U.S. declares Afghanistan major, non-NATO ally

New Posts: Omar Samad, "Handle with care: A fragile Afghanistan in Tokyo" (FP); Melanne Verveer and Donald Steinberg, "Keeping faith in Afghanistan" (FP); Sean Mann, "Polio eradication held hostage in Pakistan" (FP).     Special status U.S. Secretary of State Hillary Clinton announced Saturday in Kabul that the United States has made Afghanistan a major, non-NATO ...

BRENDAN SMIALOWSKI/AFP/GettyImages
BRENDAN SMIALOWSKI/AFP/GettyImages
BRENDAN SMIALOWSKI/AFP/GettyImages

New Posts: Omar Samad, "Handle with care: A fragile Afghanistan in Tokyo" (FP); Melanne Verveer and Donald Steinberg, "Keeping faith in Afghanistan" (FP); Sean Mann, "Polio eradication held hostage in Pakistan" (FP).    

Special status

U.S. Secretary of State Hillary Clinton announced Saturday in Kabul that the United States has made Afghanistan a major, non-NATO ally, a status that guarantees Afghanistan access to U.S. military training, military supplies, equipment loans, and financing for those loans (NYT, Bloomberg, AP). Afghanistan joins 14 other countries with major non-NATO ally status, including Japan, Argentina, Australia, and Israel, but is by far the least developed and least likely to be able to defend itself and maintain internal security.

New Posts: Omar Samad, "Handle with care: A fragile Afghanistan in Tokyo" (FP); Melanne Verveer and Donald Steinberg, "Keeping faith in Afghanistan" (FP); Sean Mann, "Polio eradication held hostage in Pakistan" (FP).    

Special status

U.S. Secretary of State Hillary Clinton announced Saturday in Kabul that the United States has made Afghanistan a major, non-NATO ally, a status that guarantees Afghanistan access to U.S. military training, military supplies, equipment loans, and financing for those loans (NYT, Bloomberg, AP). Afghanistan joins 14 other countries with major non-NATO ally status, including Japan, Argentina, Australia, and Israel, but is by far the least developed and least likely to be able to defend itself and maintain internal security.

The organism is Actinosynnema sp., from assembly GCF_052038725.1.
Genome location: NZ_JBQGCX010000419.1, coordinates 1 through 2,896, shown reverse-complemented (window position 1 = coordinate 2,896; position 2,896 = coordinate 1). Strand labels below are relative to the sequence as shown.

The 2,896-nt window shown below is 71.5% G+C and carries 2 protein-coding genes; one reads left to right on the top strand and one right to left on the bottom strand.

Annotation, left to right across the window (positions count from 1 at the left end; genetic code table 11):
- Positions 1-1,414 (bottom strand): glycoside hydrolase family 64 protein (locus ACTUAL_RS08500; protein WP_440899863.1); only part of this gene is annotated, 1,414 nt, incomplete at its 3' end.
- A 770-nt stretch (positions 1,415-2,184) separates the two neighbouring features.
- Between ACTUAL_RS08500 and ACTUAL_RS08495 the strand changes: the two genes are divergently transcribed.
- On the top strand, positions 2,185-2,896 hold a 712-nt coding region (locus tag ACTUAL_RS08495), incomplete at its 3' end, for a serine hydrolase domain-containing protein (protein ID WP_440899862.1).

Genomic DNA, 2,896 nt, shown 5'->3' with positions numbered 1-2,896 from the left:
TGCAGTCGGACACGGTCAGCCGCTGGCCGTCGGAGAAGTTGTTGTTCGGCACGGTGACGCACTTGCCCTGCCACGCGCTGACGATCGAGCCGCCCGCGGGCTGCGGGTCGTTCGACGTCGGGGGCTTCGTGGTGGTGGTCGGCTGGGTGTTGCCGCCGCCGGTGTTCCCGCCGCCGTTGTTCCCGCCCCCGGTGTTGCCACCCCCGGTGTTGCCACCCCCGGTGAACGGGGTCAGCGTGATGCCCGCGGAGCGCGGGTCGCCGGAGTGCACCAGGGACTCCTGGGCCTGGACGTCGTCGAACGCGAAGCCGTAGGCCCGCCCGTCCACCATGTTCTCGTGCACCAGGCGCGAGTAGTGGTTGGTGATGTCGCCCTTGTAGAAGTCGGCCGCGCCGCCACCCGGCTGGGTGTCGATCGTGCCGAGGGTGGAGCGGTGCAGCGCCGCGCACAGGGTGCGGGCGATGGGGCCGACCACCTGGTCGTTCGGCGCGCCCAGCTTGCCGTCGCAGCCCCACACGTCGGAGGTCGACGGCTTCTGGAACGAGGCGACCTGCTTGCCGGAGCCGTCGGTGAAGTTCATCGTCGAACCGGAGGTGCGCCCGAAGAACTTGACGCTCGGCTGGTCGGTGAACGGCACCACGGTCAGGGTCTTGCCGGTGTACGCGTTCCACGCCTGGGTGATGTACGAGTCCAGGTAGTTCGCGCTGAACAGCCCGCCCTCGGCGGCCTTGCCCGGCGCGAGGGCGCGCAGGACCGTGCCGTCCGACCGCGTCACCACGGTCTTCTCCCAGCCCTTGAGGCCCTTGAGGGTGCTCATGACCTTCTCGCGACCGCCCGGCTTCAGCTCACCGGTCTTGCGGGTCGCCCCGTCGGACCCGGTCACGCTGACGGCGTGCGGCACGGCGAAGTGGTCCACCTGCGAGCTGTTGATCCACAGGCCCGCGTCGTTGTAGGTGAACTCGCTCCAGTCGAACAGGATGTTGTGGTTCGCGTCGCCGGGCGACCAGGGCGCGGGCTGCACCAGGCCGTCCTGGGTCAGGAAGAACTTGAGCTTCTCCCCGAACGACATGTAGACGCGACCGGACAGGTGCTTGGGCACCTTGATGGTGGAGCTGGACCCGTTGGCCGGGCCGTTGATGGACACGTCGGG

Following Saturday’s announcement, Sec. Clinton and Afghan President Hamid Karzai traveled separately to a conference in Tokyo, where international donors pledged $16 billion in development aid to Afghanistan through 2015 on Sunday, with up to 20% of that money dependent upon Kabul’s reduction of corruption (WSJ, Post, NYT, AP, Reuters, Tel). The $4 billion per year is slightly above the World Bank’s estimate that $3.9 billion will be needed to keep the Afghan economy afloat after NATO’s withdrawal in 2014.

A video depicting a Taliban fighter in Afghanistan’s Parwan Province executing a young woman accused of adultery has sparked outrage both inside and outside of the country (Reuters, CNN, NYT, Tel). In the three-minute video, a militant identified by some as the woman’s husband shoots her several times at close range, after which a cheer goes up from some 150 men watching nearby. Afghan President Hamid Karzai joined NATO officials on Monday in condemning the murder, and ordered the arrest of the executioner (CNN).

Six U.S. troops were killed Sunday by a roadside bomb in the eastern Afghan province of Wardak (AP, Reuters). In addition to the six U.S. soldiers, at least 16 Afghan civilians, five policemen, and two other NATO service members were killed in bomb blasts and clashes throughout Afghanistan on Sunday (AP, LAT, Reuters). The New York Times’ C. J. Chivers published a must-read on Friday about the blow being dealt to Afghan security forces as NATO troops withdraw from Afghanistan and leave ground troops to defend themselves with very little air support (NYT).

Major strike

A U.S. drone strike on a compound in Pakistan’s North Waziristan Agency killed at least 19 people on Friday (NYT, ET, AP, Reuters, Guardian, CNN, The News). The attack reportedly targeted a Taliban commander named Rahimullah, who is said to be a close aide of the militant commander Hafiz Gul Bahadur, but the identities of the victims are still unknown.

Gunmen on motorcycles opened fire at a roadside restaurant in the remote town of Turbat, Balochistan on Friday, killing 18 people reported to be smugglers travelling to Europe through neighboring Iran (AP, CNN). On Monday, gunmen killed six Pakistani soldiers and a policeman in an attack on a military camp in central Punjab Province, as thousands of hardline Islamists marched nearby to protest the reopening of NATO supply lines to Afghanistan (NYT, AP, Reuters). It remains unclear whether any of the protesters, some of whom were armed, were responsible for the attack. The protesters marched under the banner of the Defense of Pakistan Council, an umbrella organization for many of Pakistan’s hardline political and religious parties (CNN, AP, AJE, ET, Dawn).

Pakistani police on Saturday seized millions of dollars worth of ancient Buddhist relics that smugglers were attempting to sneak out of the country to sell on the black market (AP, BBC).

Beer for the diplomacy win?

Pakistan’s 152-year-old Murree Brewery, a holdover from the British colonial era, has stayed alive thanks to a small cadre of foreign visitors and Pakistani Christian consumers (LAT). And a recent government decision to allow alcohol exports could not only boost Murree’s profits, but also improve relations with neighboring — and alcohol-imbibing — India.

— Jennifer Rowland

Jennifer Rowland is a research associate in the National Security Studies Program at the New America Foundation.

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